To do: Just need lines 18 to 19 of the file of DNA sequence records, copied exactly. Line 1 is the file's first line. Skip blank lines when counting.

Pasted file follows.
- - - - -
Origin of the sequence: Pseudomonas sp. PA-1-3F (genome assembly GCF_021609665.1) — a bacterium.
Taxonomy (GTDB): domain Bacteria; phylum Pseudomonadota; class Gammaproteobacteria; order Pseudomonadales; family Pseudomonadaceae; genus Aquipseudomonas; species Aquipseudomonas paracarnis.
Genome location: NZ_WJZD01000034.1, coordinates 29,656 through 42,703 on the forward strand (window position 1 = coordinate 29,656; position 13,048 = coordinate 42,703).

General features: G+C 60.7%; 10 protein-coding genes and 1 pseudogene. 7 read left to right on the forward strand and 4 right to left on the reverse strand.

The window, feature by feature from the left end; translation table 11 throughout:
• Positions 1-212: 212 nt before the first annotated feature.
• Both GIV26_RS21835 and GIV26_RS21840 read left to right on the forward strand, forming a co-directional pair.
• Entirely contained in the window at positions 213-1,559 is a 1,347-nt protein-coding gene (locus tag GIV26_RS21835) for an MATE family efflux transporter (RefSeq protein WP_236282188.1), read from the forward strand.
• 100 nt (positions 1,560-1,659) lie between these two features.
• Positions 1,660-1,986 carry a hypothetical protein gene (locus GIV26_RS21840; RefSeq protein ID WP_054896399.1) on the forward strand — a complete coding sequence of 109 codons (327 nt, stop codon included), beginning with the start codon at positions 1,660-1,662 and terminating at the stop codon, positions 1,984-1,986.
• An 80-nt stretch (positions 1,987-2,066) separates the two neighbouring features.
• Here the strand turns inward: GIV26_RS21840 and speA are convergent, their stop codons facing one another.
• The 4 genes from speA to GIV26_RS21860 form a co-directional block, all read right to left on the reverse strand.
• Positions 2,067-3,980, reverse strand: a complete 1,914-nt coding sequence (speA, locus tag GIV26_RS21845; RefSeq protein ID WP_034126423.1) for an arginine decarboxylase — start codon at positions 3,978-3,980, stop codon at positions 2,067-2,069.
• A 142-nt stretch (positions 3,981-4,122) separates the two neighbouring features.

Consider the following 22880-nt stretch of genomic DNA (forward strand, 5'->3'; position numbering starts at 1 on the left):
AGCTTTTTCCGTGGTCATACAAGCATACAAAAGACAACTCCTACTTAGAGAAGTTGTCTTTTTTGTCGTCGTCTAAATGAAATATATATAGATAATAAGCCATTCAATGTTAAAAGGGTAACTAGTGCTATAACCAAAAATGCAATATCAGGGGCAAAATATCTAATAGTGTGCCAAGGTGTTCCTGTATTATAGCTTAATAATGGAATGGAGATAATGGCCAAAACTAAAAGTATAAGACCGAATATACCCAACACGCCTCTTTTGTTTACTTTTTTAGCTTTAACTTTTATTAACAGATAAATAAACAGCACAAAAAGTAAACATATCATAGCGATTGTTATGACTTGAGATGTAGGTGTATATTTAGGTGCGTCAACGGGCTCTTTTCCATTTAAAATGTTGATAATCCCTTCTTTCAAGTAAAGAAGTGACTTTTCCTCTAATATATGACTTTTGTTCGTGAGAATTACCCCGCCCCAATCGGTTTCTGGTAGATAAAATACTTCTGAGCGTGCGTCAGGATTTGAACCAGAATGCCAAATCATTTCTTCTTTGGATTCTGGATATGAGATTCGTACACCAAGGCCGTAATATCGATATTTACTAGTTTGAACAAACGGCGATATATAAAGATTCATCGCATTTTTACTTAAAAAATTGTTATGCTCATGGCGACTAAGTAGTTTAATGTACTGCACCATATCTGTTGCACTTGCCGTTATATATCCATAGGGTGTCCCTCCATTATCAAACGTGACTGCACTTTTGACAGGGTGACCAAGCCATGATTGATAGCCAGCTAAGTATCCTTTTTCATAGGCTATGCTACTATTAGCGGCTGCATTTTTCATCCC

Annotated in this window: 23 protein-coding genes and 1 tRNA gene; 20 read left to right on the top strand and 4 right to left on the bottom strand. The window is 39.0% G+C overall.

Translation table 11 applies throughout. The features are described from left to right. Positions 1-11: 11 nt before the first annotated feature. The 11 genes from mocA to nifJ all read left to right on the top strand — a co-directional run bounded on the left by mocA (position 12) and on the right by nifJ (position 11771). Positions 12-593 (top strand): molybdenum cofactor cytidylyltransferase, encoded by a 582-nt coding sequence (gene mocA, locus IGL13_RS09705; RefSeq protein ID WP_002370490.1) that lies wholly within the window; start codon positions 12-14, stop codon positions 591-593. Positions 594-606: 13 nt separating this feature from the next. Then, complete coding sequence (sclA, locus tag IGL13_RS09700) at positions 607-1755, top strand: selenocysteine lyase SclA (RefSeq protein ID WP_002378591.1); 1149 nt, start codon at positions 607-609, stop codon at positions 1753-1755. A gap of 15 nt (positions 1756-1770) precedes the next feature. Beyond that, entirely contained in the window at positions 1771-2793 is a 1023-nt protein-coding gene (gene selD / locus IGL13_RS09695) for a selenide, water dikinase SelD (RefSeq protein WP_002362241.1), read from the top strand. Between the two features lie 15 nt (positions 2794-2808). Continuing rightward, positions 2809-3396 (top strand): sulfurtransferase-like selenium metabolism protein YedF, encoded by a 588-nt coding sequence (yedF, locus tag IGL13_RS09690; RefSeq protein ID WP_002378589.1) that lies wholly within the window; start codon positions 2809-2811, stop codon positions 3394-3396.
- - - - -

Annotated in this window: 23 protein-coding genes and 1 tRNA gene; 20 read left to right on the top strand and 4 right to left on the bottom strand. The window is 39.0% G+C overall.

Translation table 11 applies throughout. The features are described from left to right. Positions 1-11: 11 nt before the first annotated feature. The 11 genes from mocA to nifJ all read left to right on the top strand — a co-directional run bounded on the left by mocA (position 12) and on the right by nifJ (position 11771). Positions 12-593 (top strand): molybdenum cofactor cytidylyltransferase, encoded by a 582-nt coding sequence (gene mocA, locus IGL13_RS09705; RefSeq protein ID WP_002370490.1) that lies wholly within the window; start codon positions 12-14, stop codon positions 591-593. Positions 594-606: 13 nt separating this feature from the next. Then, complete coding sequence (sclA, locus tag IGL13_RS09700) at positions 607-1755, top strand: selenocysteine lyase SclA (RefSeq protein ID WP_002378591.1); 1149 nt, start codon at positions 607-609, stop codon at positions 1753-1755. A gap of 15 nt (positions 1756-1770) precedes the next feature. Beyond that, entirely contained in the window at positions 1771-2793 is a 1023-nt protein-coding gene (gene selD / locus IGL13_RS09695) for a selenide, water dikinase SelD (RefSeq protein WP_002362241.1), read from the top strand. Between the two features lie 15 nt (positions 2794-2808). Continuing rightward, positions 2809-3396 (top strand): sulfurtransferase-like selenium metabolism protein YedF, encoded by a 588-nt coding sequence (yedF, locus tag IGL13_RS09690; RefSeq protein ID WP_002378589.1) that lies wholly within the window; start codon positions 2809-2811, stop codon positions 3394-3396.